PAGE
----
- There's a table showing state and local sales tax per residency and a total amount near the bottom that you can write on your Schedule A.
Read More: Math Equation to Calculate Sales Tax
Deducting Your Sales Taxes
With your sales tax deduction amount in hand, you're ready to report the information on your 1040 tax return. Start by filling out your Schedule A, where you not only report sales tax but also any other itemized deductions you're claiming.
Enter medical and dental expense information in the first section and continue to the second section dealing with taxes. Line 5a is where you put the sales tax deduction amount, while you can also report property taxes on line 5c.
Continue with the third section to report interest paid such as home mortgage interest and investment interest. Then you can report charity contributions in section four, theft and casualty losses in section five and other itemized deductions (such as gambling losses) in section six.
Add up all the deductions from lines 4 to 16 to get your total amount of itemized deductions on line 17. Compare this number to your standard deduction to see which is the bigger number. At this point, you can move forward with putting the amount for either your itemized deductions or standard deduction on line 9 of your 1040 form.
- IRS: Sales Tax Deduction Calculator - Frequently Asked Questions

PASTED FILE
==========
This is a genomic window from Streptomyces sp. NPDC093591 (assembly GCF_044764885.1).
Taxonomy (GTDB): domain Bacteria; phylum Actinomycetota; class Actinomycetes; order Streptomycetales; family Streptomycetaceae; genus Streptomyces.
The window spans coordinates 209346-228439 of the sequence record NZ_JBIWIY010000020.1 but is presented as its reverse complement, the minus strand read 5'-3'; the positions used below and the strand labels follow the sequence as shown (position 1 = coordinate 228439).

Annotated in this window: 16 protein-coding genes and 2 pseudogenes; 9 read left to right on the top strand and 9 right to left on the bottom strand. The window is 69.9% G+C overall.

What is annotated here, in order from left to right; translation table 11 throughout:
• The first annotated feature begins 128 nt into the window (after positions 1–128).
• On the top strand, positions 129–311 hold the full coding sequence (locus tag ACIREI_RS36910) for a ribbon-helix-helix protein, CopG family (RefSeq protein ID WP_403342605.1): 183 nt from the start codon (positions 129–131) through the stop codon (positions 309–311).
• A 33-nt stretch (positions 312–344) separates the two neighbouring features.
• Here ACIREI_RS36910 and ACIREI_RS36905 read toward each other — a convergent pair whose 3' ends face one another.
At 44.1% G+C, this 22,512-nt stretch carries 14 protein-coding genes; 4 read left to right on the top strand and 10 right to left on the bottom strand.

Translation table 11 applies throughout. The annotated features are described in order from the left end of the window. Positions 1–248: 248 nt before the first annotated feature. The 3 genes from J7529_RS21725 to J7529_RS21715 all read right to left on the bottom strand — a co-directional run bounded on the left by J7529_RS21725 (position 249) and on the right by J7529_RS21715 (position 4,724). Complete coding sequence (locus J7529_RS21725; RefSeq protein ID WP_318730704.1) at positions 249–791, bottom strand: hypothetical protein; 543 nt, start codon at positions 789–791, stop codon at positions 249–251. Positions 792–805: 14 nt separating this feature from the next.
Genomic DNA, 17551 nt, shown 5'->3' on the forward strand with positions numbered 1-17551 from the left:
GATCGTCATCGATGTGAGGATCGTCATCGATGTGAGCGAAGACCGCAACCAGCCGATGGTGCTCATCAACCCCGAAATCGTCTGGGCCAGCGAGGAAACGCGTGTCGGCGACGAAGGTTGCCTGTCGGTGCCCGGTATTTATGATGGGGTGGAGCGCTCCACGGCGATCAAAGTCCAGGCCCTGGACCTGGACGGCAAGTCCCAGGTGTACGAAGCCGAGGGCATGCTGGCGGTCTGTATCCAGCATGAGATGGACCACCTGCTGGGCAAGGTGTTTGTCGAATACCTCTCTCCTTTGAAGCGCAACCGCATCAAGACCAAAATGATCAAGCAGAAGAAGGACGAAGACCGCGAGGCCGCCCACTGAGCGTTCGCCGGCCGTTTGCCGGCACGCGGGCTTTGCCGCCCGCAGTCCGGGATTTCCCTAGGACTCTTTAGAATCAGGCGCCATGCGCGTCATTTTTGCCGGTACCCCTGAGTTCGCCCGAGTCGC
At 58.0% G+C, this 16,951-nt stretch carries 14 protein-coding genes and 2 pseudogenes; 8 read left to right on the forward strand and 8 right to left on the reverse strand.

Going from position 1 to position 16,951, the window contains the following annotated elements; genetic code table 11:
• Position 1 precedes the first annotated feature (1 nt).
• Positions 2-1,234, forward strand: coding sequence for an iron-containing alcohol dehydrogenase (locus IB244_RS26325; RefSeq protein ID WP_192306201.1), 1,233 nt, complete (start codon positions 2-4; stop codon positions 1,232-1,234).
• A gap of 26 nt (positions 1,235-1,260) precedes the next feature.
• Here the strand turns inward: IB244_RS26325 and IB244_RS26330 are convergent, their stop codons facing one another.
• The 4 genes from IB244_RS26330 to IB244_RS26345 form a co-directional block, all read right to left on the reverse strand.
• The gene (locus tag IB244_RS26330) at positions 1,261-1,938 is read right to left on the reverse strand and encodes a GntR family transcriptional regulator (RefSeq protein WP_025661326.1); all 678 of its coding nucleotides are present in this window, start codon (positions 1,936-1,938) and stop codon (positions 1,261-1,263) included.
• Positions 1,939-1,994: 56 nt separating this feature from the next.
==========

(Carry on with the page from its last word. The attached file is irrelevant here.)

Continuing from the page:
- Intuit TurboTax: How to Write Off Sales Taxes
- Tax Foundation: State and Local Sales Tax Rates, Midyear 2020
- IRS: Topic No. 501 Should I Itemize?
- NerdWallet: Standard Tax Deduction: How Much It Is in 2020 and When to Take It
- IRS: Schedule A
- IRS: Tips and Guidance for Determining Sales Tax Deduction
- IRS: 2019 Instructions for Schedule A
- IRS: Form 1040
- Internal Revenue Service. "Sales Tax Deduction Calculator," Accessed Dec. 4, 2019.
- Internal Revenue Service. "With the New SALT Limit, IRS Explains Tax Treatment of State and Local Tax Refunds," Accessed Dec. 4, 2019.
Ashley Donohoe has written about business and technology topics since 2010. Having a Master of Business Administration degree, bookkeeping certification and experience running a small business and doing tax returns, she is knowledgeable about the tax issues individuals and businesses face. Other places featuring her business writing include Zacks, JobHero, LoveToKnow, Bizfluent, Chron and Study.com.